In 2020, due to the Covid-19 pandemic, the Canterbury Cup NSW, Ron Massey Cup and Sydney Shield competitions were cancelled. North Sydney chose to join the temporary Presidents Cup competition which involved teams from country New South Wales and the Ron Massey Cup. North Sydney would eventually reach the preliminary final in the competition but were defeated by Glebe 26-6.[37] In the 2022 NSW Cup season, North Sydney finished third on the table and qualified for the finals. North Sydney would be eliminated from the finals in straight sets losing to Penrith and Canterbury.[38] On 8 November 2022, the Sydney Roosters announced that they would be ending their partnership deal with North Sydney at the end of the 2023 season. The Sydney Roosters revealed that they would be fielding their own team in the NSW Cup for 2023 and would still provide some contracted players to North Sydney as part of the agreement.[39]

The Bears have won eight premierships in reserve grade, making them the second most successful club currently participating in the competition. They last won a premiership in 1993, defeating Newcastle in the grand final 5-4. The Bears have also been the only team to have participated in every season of reserve grade since the competition's inception in 1908.[40]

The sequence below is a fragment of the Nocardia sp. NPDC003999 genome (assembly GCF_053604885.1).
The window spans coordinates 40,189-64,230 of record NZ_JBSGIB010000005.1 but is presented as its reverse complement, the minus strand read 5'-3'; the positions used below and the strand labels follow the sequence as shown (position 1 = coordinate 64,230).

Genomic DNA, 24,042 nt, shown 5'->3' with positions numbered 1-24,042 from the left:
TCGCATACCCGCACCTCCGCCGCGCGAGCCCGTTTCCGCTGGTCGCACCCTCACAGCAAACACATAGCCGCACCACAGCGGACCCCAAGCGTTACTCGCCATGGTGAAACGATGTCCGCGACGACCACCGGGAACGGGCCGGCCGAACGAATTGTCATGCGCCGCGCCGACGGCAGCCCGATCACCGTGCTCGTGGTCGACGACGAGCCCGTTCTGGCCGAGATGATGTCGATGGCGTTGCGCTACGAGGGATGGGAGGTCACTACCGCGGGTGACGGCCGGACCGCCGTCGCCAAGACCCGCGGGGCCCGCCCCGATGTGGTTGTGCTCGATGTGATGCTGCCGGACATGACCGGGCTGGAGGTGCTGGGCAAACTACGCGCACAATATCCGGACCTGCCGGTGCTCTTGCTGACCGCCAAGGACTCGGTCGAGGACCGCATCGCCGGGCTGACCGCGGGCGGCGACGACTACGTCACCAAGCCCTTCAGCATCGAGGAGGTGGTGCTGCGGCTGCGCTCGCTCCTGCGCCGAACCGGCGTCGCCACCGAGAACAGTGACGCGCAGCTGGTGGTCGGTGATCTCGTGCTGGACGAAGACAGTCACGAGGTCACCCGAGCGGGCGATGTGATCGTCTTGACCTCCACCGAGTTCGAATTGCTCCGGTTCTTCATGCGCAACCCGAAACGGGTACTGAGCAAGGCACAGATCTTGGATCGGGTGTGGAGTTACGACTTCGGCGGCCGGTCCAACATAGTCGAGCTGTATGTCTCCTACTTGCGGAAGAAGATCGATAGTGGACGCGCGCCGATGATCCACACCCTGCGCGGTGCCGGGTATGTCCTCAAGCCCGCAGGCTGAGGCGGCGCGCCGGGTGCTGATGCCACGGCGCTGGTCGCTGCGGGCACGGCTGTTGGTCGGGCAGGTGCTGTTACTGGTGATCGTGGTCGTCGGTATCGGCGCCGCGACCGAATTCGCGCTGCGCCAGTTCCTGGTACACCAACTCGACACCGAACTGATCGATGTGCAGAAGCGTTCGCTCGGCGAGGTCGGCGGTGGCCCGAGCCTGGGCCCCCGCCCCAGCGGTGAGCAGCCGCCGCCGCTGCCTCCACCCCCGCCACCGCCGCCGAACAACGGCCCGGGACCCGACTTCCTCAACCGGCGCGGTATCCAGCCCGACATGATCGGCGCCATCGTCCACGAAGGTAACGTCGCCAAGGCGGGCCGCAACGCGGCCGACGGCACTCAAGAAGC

The Central Coast Bears[edit]

There is a movement for a return to first-grade Rugby League for the club, with the North Sydney Bears moving to Gosford (on the Central Coast, New South Wales) and becoming the Central Coast Bears. The Bears bid committee is lobbying the NRL for inclusion as the next expansion team. They are headed up by Perry Lopez and Greg Florimo and has the corporate backing of a number of local Central Coast and some North Shore businesses. The proposed team would play 11 games in Gosford and one game at North Sydney Oval (obviously against Manly as part of a heritage or rivalry round). North Sydney legend David Fairleigh was proposed to become the inaugural coach. Prominent rugby league personalities who have publicly backed the club include Phil Gould, Andrew Johns and Peter Sterling while support has also come from as high up as Federal Treasurer and North Sydney MP Joe Hockey.[41][42]

Bears fan Alan McLoughlin, a Central Coast resident, set up a Facebook petition to bring the Bears to Gosford.[43]